“Prince, I met in a really weird way in Los Angeles,” Cooper, 56, said during SiriusXM’s “The Howard Stern Show” on Tuesday, September 26. “He came over to talk to me. He sat down next to me — it was at a dinner — and he sat down next to me, and he goes, ‘Uh, I moved to L.A. to be around people who are in it, and you’re in it.’ I was so nervous. I was like, ‘Yeah, I know totally what you mean,’ … And then I could not stop talking.”
From there, Cooper shared every bit of knowledge he had about Prince, and it seemingly impressed “the Purple One,” to the point that the “1999” singer consulted the CNN personality when the U.S. economy crashed in 2007 and 2008. Right before Prince played the Gansevoort Hotel, Cooper told Howard Stern that “one of his people came over to me and said, ‘Prince would like you to stay afterward because he’d like to talk to you about the financial crisis.'”
“First of all, I know nothing about the financial crisis. I’m the last person to give financial advice,” said Cooper. “I was like, ‘Uh, OK. Yeah, sure.’” But Prince didn’t take the stage until 1 a.m., and Cooper was working the next day. “He kept playing and playing. I finally went to one of his people and was like, ‘I have to work at like 6 a.m. tomorrow. I can’t stay to talk about the financial crisis,'” said Cooper.
Apparently, Prince was so taken by Cooper that he would constantly invite the news anchor to parties to see him play. But Cooper’s career often got in the way. “I felt like such a nerd saying, ‘I actually have a show at night. I can’t miss it for a party.’ And then finally … I went and it was incredible,” he said.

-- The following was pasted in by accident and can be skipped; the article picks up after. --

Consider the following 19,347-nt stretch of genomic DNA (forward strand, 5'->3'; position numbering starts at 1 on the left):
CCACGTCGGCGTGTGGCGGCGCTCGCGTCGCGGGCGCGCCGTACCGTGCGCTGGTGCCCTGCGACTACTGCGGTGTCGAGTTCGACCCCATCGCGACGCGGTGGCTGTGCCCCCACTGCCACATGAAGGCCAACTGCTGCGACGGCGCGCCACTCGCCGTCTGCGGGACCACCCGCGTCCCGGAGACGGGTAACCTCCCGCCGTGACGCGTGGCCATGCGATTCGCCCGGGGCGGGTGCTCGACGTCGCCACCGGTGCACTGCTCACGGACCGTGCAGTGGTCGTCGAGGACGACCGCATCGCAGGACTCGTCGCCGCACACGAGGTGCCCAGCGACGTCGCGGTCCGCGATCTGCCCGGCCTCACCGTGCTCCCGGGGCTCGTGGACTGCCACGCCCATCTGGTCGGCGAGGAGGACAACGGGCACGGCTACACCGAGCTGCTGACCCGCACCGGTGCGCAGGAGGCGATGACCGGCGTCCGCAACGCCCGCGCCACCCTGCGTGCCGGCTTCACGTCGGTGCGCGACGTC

Prince was found dead in an elevator at his Paisley Park estate in Chanhassen, Minnesota, on April 21, 2016. The 57-year-old music icon passed away due to an accidental fentanyl overdose.
In 2018, Carver County Attorney Mark Metz announced that no criminal charges would be filed over Prince’s death, citing “no reliable evidence showing how Prince obtained the counterfeit Vicodin laced with fentanyl or who else may have had a role in delivering the counterfeit Vicodin to Prince.”
A month after the announcement that no criminal charges would be filed, the U.S. Attorney’s Office and Dr. Michael Todd Schulenberg agreed to a settlement where the doctor would pay $30,000 to settle a federal civil violation according to documents obtained by CBS News.
Federal prosecutors and the U.S. Drug Enforcement Administration alleged that Schulenberg, a family physician, violated the Controlled Substance Act when he wrote a prescription in the name of someone else in 2016. The settlement doesn’t name Prince or reference the Prince investigation, but CBS News noted that previously released search warrants said Schulenberg told authorities that he prescribed oxycodone to Prince and that he put it under the name of Prince’s bodyguard “for Prince’s privacy.”